Gamifying Life – Simple Can Be Good Too

I love gamification when it’s done well. Games can be so motivating, so encouraging, and yes, sometimes so addicting, that harnessing that for good – whether to lose weight, learn a new skill, or finish a project – seems like a great idea.

Ok… so it’s not always done well, or with the best intentions. Farmville is ridiculously addicting, and even with it’s basic premise has some clever methods for sucking us in (NSFW). Other places slap arbitrary levels and badges on a page and call it good.

We can do so much better than this. Gamification has so many exciting possibilities, and as someone in education I love all of the ways we can use it to incentivize positive behaviors; in a classroom example, it could be used to make it worth the time of people who finish work early to help others who are struggling.

Honestly, a large chunk of what I do with my clients is gamification in disguise: kids earn tokens for correct responses (either to questions or for appropriate behavior, i.e. a kid that has problems with tantrums having a calm body) to fill up a token board and earn a reward. As they master skills, they’re faced with more advanced skills to learn to get tokens, and tokens are given less and less frequently.

Granted, all of this happens over a long period of time, but this sounds suspiciously like the level curve for RPG and MMORPG games, where it takes more and more time and/or experience points to reach the next benchmark.

As much as I love all of this, sometimes I forget that we don’t need to add complex leveling and experience systems to everything to help with motivation. Sometimes it’s a simple as pen and paper.

I’ve heard of the Don’t Break the Chain idea many times before, and it was initially popularized by  Jerry Seinfield. The premise is simple: pick a goal, get a calendar and a marker, and put a big X over every day you work toward that goal. You can even use an online tool like this one, though having the physical calendar up and always in view is a strong motivator.

This is all so… simple. With all of our apps and technology, that can’t really be that motivating. I mean, it’s just marks on a piece of paper? But out of curiosity, I gave it a shot.

Maybe it’s just my personality – I hate letting people down or causing disappointment, and it feels like if I didn’t do it for the day I’d be… disappointing someone? There’s no parent or teacher watching over my progress, but somehow these simple X’s seem like so much more.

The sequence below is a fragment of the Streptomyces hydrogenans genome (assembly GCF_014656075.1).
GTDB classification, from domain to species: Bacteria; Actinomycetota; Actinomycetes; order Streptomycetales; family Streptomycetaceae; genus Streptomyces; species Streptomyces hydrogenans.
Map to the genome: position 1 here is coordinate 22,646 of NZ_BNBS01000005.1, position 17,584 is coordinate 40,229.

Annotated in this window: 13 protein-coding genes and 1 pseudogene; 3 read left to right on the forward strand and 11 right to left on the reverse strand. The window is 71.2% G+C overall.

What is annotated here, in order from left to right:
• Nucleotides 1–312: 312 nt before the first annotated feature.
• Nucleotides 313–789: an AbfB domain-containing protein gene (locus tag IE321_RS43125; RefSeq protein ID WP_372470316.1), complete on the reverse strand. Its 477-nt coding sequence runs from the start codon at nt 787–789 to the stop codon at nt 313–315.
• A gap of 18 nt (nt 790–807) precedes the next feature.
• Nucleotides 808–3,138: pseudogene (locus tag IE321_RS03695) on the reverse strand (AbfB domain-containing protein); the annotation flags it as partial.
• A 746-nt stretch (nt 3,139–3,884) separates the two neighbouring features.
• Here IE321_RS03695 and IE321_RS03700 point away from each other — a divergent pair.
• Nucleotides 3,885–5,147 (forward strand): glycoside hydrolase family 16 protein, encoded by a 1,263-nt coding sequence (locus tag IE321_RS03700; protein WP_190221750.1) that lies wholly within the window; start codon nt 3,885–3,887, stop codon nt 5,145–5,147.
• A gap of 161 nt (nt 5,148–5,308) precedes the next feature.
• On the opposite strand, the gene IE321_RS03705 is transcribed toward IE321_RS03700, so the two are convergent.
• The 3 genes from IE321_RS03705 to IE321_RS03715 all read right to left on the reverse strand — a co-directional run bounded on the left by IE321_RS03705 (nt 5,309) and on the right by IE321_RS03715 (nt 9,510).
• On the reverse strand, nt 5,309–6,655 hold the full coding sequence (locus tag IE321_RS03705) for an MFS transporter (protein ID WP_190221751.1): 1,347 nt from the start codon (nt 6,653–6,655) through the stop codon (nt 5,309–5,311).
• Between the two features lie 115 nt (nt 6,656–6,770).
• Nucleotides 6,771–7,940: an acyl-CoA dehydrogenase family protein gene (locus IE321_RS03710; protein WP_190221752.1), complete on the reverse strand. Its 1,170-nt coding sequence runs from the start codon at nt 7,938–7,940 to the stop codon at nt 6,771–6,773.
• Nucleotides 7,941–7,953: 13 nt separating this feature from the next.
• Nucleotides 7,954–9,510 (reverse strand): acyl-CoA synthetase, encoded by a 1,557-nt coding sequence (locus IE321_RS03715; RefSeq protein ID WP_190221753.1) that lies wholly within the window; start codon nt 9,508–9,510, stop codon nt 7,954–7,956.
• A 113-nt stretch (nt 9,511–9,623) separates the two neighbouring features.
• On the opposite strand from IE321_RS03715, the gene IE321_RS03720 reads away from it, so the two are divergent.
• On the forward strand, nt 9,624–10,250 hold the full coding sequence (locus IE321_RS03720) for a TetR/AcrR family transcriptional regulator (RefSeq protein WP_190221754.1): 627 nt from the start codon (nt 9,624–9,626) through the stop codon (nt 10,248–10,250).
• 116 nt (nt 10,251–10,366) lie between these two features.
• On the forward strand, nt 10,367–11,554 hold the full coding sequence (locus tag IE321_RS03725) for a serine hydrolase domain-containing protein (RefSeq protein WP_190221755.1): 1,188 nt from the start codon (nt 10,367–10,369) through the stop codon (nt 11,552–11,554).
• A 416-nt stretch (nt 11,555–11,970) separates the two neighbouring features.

Here’s what I’ve noticed works well for me:

  • Be Specific: Instead of just “stay organized” I have “clean for 15 minutes”, and then wrote a list of all the cleaning tasks things I could think of so I wouldn’t have the excuse of my room already being clean or the dishes done.
  • Quantify an Amount of Time (and keep it short): When I’ve already done a habit for a week straight, even if it’s 11 pm and I would normally just give myself a pass for the day, it’s easy to remember that it’s only 15 minutes. I mean, I’ve done this so many days in a row and it’s only a few minutes, it’s not worth having to start the chain all over again.
  • Have Choices: Just make sure both are good ones! I want to write a bit everyday, so I gave myself the option to work on a blog for 15 minutes, or practice my atrocious handwriting for the same amount of time. Either way I’m writing down thoughts and thinking about my life or other projects, but this way I get to feel like I have some options.
  • Finish Some Early in the Day: I try to get at least my workout and some of my cleaning one finished early in the day. Then, when it’s late and I’m considering blowing off one of my tasks, the reminder that I’ve already finished most of them keeps me going.
  • Have Some Sick/Excused Days: Early on in my chain, I wasn’t able to complete one of my tasks because the webapp that was required was down. I put in the effort, but wasn’t able to complete the task due to things outside of my control, so I wrote an E over the day and moved on. Similarly for my workout goal, working out hard 7 days a week is a quick way to get an injury, so I’ve given myself several break days throughout the week – I can choose when to use them, but once they’re gone I need to finish out the rest of the week.

Have you tried Don’t Break the Chain? What have you found that helps motivate you to get things done or form new habits?


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